There has been speculation that a range of new announcements could be made to help people on to the property ladder.
08 June 2022
Any extension of the Right to Buy scheme could risk eroding the supply of affordable housing further, according to a housing market expert.
Reports suggest Government officials have been considering how to help young people struggling to get on to the property ladder in England.
There has been speculation that the Right to Buy could be extended for housing association residents and a wave of modular or “flatpack” homes could also be built.
The proposal for renters to be able to purchase their social homes at a discounted price is not new, and the bid to revive the plans has been pitched as being inspired by former prime minister Margaret Thatcher giving council tenants the right to buy in 1980.
But Lawrence Bowles, director of research at Savills, said: “Every iteration and pilot of Right to Buy has failed to replace the number of affordable homes lost.”
He said that if the Right to Buy is extended further, the supply of affordable housing could be eroded.
Mr Bowles said: “This comes at a time when supply is already likely to fall, as housing associations switch their focus from building new homes to making their existing homes safe and more energy efficient.
“If the Government is serious about getting more people into home ownership it could consider extending Help to Buy beyond 2023.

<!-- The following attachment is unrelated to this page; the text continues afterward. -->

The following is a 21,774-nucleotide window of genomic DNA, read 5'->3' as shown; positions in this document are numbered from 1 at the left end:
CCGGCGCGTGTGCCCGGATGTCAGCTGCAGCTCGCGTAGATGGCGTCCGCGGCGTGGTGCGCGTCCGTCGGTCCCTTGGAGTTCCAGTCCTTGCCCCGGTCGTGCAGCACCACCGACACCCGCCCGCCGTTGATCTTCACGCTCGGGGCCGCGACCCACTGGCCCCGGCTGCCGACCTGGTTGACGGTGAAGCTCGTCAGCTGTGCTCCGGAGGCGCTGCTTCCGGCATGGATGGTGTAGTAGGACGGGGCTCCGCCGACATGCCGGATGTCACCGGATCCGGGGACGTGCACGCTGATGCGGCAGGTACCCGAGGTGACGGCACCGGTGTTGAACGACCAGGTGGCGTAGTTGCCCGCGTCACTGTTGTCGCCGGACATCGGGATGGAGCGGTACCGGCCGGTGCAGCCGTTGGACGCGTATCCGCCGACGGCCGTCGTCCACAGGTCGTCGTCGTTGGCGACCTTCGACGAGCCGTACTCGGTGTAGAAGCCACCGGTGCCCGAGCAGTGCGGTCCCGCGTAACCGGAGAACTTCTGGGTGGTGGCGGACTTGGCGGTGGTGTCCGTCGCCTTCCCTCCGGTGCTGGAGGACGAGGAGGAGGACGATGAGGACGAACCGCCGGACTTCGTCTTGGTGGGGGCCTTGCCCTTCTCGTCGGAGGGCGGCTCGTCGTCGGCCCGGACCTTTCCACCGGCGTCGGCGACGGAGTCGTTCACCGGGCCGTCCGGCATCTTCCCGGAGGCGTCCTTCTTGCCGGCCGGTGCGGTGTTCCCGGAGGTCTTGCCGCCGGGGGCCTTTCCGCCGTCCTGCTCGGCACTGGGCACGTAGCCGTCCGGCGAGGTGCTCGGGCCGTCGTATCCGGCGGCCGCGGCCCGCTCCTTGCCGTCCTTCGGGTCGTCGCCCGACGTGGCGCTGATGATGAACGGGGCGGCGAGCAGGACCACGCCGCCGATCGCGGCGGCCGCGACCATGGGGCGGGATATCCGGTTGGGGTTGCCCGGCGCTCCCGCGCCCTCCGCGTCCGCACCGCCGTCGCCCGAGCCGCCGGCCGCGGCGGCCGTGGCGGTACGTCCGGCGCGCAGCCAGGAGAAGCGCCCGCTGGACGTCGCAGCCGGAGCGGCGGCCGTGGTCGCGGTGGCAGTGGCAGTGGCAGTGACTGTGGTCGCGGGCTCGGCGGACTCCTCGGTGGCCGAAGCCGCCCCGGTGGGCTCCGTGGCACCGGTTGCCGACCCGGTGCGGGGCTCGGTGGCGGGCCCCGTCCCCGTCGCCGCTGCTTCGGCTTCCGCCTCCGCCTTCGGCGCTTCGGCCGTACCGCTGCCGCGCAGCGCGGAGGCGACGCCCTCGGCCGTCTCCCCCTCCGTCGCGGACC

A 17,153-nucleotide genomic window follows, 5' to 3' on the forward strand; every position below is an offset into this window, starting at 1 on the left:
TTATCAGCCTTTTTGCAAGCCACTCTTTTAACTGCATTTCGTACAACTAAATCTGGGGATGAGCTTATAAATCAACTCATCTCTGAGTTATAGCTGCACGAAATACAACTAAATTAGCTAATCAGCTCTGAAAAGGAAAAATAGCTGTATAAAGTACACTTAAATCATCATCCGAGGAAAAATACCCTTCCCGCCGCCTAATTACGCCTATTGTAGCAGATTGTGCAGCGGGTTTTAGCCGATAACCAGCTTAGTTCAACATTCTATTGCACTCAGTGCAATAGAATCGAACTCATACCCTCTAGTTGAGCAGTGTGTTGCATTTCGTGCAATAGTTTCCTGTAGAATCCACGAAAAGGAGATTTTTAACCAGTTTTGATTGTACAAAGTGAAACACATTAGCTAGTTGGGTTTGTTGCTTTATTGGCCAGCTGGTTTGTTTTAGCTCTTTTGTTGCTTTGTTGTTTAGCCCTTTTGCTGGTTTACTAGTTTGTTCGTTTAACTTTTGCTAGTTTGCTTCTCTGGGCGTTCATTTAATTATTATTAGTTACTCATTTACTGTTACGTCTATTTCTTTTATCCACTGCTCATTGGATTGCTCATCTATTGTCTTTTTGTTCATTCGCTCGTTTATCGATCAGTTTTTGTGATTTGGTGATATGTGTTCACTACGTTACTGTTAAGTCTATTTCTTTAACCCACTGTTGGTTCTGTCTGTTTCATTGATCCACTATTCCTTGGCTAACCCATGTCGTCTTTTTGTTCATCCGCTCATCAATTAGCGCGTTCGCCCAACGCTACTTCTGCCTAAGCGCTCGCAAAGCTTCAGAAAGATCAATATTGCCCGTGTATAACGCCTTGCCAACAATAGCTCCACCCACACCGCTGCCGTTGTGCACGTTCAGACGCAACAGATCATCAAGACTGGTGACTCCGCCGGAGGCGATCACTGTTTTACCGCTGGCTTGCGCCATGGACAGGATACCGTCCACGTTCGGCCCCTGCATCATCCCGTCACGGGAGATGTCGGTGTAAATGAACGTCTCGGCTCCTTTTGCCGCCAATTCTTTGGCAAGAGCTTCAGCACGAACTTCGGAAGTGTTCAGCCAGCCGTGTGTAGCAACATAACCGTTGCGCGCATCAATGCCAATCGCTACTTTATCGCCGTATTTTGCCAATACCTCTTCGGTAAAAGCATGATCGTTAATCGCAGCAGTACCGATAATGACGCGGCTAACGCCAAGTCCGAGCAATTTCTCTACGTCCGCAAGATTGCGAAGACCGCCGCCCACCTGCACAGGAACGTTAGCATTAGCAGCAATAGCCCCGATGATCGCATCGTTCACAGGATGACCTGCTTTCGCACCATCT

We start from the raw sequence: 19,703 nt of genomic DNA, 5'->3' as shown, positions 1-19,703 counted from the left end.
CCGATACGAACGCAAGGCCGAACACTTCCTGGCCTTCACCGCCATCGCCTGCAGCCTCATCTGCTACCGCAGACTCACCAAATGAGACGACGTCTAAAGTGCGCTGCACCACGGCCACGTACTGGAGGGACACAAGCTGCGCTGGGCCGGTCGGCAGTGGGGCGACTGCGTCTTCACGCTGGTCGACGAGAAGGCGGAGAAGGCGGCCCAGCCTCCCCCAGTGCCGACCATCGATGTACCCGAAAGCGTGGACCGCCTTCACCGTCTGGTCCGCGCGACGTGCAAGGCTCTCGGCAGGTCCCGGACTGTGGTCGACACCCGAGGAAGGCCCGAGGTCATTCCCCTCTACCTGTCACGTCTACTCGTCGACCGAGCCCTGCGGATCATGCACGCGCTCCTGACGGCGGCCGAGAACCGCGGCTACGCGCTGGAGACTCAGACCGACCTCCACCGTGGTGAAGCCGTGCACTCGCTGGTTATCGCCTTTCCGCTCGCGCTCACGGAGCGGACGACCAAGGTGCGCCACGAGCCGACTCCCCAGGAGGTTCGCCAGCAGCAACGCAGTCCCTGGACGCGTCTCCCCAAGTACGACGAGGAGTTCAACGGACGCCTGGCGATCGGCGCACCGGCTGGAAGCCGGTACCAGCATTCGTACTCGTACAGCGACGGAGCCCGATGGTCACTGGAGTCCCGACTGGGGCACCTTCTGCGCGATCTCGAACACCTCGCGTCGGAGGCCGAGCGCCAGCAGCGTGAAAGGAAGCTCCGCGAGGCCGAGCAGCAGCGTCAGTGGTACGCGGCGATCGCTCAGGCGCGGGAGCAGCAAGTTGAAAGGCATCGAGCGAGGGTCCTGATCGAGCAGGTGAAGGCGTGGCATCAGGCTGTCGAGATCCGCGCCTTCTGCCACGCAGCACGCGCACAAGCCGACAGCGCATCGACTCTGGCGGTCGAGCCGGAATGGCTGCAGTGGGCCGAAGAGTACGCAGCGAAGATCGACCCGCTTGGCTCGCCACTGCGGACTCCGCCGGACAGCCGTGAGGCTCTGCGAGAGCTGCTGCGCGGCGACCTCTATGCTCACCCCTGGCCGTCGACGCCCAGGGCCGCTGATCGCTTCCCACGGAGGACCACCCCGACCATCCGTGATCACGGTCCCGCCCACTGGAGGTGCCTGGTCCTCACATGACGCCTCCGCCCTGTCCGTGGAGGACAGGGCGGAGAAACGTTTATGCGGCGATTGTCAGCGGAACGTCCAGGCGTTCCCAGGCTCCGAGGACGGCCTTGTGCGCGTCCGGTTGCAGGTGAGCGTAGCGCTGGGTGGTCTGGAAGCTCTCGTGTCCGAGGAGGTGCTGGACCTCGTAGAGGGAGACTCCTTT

“While the policy hasn’t been perfect, it has helped just shy of 300,000 households on to the housing ladder for the first time.”
According to recent figures from the National House Building Council (NHBC), the number of new homes being registered across the UK jumped by a quarter (25%) in the first three months of this year compared with a year earlier.
Homes are registered with the NHBC before being built so its figures are an indicator of the housing stock in the pipeline. The body has a 70% to 80% share of the UK warranty market.
According to the NHBC, material and labour supply shortages are now being managed by housebuilders as “the new normal”.
The NHBC believes continued investment in skills and training is vital to bring on the next generation of housebuilders.
It said initiatives such as its training hub, which is focused on delivering high quality bricklaying apprenticeships, are starting to make a difference and getting skilled workers trained and on to site.
Inflationary pressures and the strain on household budgets may impact market activity, but continued strong demand will also likely have an impact, the NHBC has suggested.